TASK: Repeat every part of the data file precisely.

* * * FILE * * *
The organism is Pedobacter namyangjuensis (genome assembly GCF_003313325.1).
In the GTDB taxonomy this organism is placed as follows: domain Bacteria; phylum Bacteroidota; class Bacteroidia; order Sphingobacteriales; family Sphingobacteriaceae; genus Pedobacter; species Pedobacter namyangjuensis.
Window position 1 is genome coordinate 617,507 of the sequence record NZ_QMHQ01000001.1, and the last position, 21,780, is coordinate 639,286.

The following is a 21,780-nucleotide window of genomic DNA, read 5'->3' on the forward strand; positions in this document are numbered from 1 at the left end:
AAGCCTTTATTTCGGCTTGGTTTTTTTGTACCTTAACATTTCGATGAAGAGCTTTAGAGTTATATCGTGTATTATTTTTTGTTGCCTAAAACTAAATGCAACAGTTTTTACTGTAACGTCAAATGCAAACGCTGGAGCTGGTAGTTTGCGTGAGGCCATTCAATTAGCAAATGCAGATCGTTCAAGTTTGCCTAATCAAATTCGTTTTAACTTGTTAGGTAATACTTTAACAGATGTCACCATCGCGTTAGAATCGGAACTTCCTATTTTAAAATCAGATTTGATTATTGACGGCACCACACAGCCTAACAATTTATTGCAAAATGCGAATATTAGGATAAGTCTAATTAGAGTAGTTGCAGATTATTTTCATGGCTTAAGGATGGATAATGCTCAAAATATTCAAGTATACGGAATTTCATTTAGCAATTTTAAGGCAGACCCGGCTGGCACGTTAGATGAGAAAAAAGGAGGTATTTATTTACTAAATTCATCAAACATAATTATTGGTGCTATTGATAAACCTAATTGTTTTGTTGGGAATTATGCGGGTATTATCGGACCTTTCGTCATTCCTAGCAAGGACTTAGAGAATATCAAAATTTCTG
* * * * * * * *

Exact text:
The organism is Pedobacter namyangjuensis (genome assembly GCF_003313325.1).
In the GTDB taxonomy this organism is placed as follows: domain Bacteria; phylum Bacteroidota; class Bacteroidia; order Sphingobacteriales; family Sphingobacteriaceae; genus Pedobacter; species Pedobacter namyangjuensis.
Window position 1 is genome coordinate 617,507 of the sequence record NZ_QMHQ01000001.1, and the last position, 21,780, is coordinate 639,286.

The following is a 21,780-nucleotide window of genomic DNA, read 5'->3' on the forward strand; positions in this document are numbered from 1 at the left end:
AAGCCTTTATTTCGGCTTGGTTTTTTTGTACCTTAACATTTCGATGAAGAGCTTTAGAGTTATATCGTGTATTATTTTTTGTTGCCTAAAACTAAATGCAACAGTTTTTACTGTAACGTCAAATGCAAACGCTGGAGCTGGTAGTTTGCGTGAGGCCATTCAATTAGCAAATGCAGATCGTTCAAGTTTGCCTAATCAAATTCGTTTTAACTTGTTAGGTAATACTTTAACAGATGTCACCATCGCGTTAGAATCGGAACTTCCTATTTTAAAATCAGATTTGATTATTGACGGCACCACACAGCCTAACAATTTATTGCAAAATGCGAATATTAGGATAAGTCTAATTAGAGTAGTTGCAGATTATTTTCATGGCTTAAGGATGGATAATGCTCAAAATATTCAAGTATACGGAATTTCATTTAGCAATTTTAAGGCAGACCCGGCTGGCACGTTAGATGAGAAAAAAGGAGGTATTTATTTACTAAATTCATCAAACATAATTATTGGTGCTATTGATAAACCTAATTGTTTTGTTGGGAATTATGCGGGTATTATCGGACCTTTCGTCATTCCTAGCAAGGACTTAGAGAATATCAAAATTTCTG